We are taking out annual family photos early this year. My AMAZING nephew Brent is leaving for the ARMY next week. So our photos for our Christmas cards/calendars and gifts to my sister and parents are going to be created early. We normally don’t take them until November… so a bit of a change. This year, Trystan will be back in them and we have a new family member, Michael. 🙂
We have 7 goats and 10 kunekune pigs to sell. That would cut down on our feed bill immensely. So hopefully we can find some home for these babies. But, if not, we will have some full freezers in December.
We have the county fair coming up in about 5 weeks. We can not wait! My kids love to go and see animals, compete in the showmanship and ride the rides. I can not wait to have some fair food. I have lost over 50 pounds so far this year and having fair food will be mom’s special treat!
We start back up with homeschooling in about 2 weeks. I am still gathering our curriculum and writing our daily schedules. We have picked up a few books to fill in the gap and will be starting out with the comic book writing projects.
Working on 3 new books from our homestead. One is a collaboration with the kiddoes. And has been in the works for a while. It is an Advent projects, ideas and scripture book. Another one (actually a 3 book series) about Haka. This one is about complete. Missing some artwork. We had been so terribly busy with traveling to see Trystan in Phoenix that now that he is back home again, I have an extra day each week to be able to complete these tasks. And the 3rd is a book project (fiction) that I have been working on for a while.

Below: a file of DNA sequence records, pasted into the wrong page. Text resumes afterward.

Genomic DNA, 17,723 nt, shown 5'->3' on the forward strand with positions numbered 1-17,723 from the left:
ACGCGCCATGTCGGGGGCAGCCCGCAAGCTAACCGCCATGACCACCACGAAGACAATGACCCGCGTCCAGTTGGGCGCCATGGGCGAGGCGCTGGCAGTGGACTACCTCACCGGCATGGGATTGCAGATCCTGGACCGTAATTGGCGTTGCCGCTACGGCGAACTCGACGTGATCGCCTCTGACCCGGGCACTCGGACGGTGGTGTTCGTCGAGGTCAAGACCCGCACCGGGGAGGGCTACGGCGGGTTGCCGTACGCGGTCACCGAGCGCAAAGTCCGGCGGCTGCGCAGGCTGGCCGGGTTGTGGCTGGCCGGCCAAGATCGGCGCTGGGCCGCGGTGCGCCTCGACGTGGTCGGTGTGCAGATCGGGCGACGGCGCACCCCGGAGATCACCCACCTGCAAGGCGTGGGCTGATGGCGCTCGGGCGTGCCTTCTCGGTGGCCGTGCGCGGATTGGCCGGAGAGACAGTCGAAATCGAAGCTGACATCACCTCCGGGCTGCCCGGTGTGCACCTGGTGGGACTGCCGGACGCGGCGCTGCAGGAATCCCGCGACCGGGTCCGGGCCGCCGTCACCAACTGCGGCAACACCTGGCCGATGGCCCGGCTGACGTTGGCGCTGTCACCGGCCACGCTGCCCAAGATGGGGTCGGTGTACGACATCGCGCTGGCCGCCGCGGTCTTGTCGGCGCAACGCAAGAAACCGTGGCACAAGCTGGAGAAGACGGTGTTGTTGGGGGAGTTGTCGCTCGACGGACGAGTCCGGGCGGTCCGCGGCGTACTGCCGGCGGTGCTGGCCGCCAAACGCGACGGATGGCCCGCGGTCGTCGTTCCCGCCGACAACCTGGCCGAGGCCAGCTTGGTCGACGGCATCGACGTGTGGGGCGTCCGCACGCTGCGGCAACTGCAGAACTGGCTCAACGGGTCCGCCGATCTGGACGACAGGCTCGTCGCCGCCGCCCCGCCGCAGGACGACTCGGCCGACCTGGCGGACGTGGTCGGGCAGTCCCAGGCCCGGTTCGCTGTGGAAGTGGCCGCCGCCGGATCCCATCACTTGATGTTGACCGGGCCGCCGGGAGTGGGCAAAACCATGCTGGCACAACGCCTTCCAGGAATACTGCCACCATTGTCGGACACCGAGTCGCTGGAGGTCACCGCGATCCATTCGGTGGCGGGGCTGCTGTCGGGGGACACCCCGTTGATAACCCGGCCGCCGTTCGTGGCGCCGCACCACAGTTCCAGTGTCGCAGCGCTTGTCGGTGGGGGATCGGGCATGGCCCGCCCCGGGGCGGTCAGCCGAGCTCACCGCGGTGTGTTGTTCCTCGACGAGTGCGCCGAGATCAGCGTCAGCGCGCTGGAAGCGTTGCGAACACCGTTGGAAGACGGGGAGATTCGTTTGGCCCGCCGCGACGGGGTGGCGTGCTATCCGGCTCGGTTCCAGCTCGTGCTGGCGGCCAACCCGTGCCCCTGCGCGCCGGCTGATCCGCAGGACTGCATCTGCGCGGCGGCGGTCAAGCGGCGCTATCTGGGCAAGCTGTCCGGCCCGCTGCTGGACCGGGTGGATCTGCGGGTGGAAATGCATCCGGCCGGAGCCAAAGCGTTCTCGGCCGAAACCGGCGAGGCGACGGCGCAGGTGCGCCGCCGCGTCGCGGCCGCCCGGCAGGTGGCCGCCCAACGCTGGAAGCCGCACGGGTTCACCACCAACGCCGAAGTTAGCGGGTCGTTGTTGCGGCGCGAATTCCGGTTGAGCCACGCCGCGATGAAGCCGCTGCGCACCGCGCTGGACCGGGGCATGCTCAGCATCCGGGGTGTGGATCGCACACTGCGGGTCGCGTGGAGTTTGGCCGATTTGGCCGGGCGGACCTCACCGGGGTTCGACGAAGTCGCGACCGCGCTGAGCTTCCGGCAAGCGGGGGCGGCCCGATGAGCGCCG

This week, I went onto Amazon and picked up empty planting 6-packs (Amazon Link). I picked up 720 cells which are 120 6-packs. There are listings for less too. I will link them all below. I am running late on my personal schedule to plant these, but not too late this season. And neither are you. Normally I have recycled ones from the last year, but when cleaning out the greenhouse last year, we threw away all of the older ones to start again this year. ( We do this about every 5 or so years.)
So, what are some of the options out there for home gardens and seed starting. I linked a handful of options above.
Our family review of these items? Even though the plastic 12-packs are not exactly environmentally friendly, we do use them over and over until they are just wore out. This could means several years. This is our go-to in our house hold.
The pressed peat pots work great, but they are more work during planting. I have never had a successful crop when using them if I don’t cut the sides with a boxcutter before planting. The roots at least in my experience, do not grown well out of the pots for a while.
While I do have the plant pot maker, I don’t get the newspaper nor does anyone that I know. The pots work well as long as you don’t water, then the newspaper starts to deteriorate.
And I put my foot down on the pressed peat pot disks. One version that we picked up showed me that the outer layer takes a really long time to disappear in the gardent beds.
The student will learn how to make two different homemade simple cheese recipes using vinegar and lemon juice.
The student will learn and decide on what (optional) additions they can add to their cheese.
The teacher will demonstrate how to create 2 soft cheeses from scratch. Students can follow along and create their own if they have ingredients, or just watch and learn.